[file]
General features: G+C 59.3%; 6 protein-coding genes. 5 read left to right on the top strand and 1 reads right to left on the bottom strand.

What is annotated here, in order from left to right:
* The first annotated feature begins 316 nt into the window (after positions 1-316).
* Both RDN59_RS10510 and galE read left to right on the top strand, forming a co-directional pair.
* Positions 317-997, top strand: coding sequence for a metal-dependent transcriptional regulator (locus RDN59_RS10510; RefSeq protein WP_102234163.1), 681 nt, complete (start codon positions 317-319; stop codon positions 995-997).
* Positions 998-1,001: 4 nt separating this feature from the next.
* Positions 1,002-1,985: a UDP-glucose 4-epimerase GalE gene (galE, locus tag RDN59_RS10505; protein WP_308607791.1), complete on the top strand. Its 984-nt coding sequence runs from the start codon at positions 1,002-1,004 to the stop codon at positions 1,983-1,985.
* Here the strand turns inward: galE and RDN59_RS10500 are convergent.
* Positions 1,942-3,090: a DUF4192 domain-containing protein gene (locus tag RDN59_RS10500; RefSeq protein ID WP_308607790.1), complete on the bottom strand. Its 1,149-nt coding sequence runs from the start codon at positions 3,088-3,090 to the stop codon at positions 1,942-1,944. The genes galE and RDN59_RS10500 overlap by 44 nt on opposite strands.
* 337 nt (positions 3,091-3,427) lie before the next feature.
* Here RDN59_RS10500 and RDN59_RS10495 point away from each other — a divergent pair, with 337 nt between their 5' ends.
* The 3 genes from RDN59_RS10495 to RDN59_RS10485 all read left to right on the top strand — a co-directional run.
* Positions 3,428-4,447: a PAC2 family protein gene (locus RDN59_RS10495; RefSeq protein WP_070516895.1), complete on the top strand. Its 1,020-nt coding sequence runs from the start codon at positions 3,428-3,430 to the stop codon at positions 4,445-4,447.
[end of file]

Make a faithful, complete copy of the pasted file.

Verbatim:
General features: G+C 59.3%; 6 protein-coding genes. 5 read left to right on the top strand and 1 reads right to left on the bottom strand.

What is annotated here, in order from left to right:
* The first annotated feature begins 316 nt into the window (after positions 1-316).
* Both RDN59_RS10510 and galE read left to right on the top strand, forming a co-directional pair.
* Positions 317-997, top strand: coding sequence for a metal-dependent transcriptional regulator (locus RDN59_RS10510; RefSeq protein WP_102234163.1), 681 nt, complete (start codon positions 317-319; stop codon positions 995-997).
* Positions 998-1,001: 4 nt separating this feature from the next.
* Positions 1,002-1,985: a UDP-glucose 4-epimerase GalE gene (galE, locus tag RDN59_RS10505; protein WP_308607791.1), complete on the top strand. Its 984-nt coding sequence runs from the start codon at positions 1,002-1,004 to the stop codon at positions 1,983-1,985.
* Here the strand turns inward: galE and RDN59_RS10500 are convergent.
* Positions 1,942-3,090: a DUF4192 domain-containing protein gene (locus tag RDN59_RS10500; RefSeq protein ID WP_308607790.1), complete on the bottom strand. Its 1,149-nt coding sequence runs from the start codon at positions 3,088-3,090 to the stop codon at positions 1,942-1,944. The genes galE and RDN59_RS10500 overlap by 44 nt on opposite strands.
* 337 nt (positions 3,091-3,427) lie before the next feature.
* Here RDN59_RS10500 and RDN59_RS10495 point away from each other — a divergent pair, with 337 nt between their 5' ends.
* The 3 genes from RDN59_RS10495 to RDN59_RS10485 all read left to right on the top strand — a co-directional run.
* Positions 3,428-4,447: a PAC2 family protein gene (locus RDN59_RS10495; RefSeq protein WP_070516895.1), complete on the top strand. Its 1,020-nt coding sequence runs from the start codon at positions 3,428-3,430 to the stop codon at positions 4,445-4,447.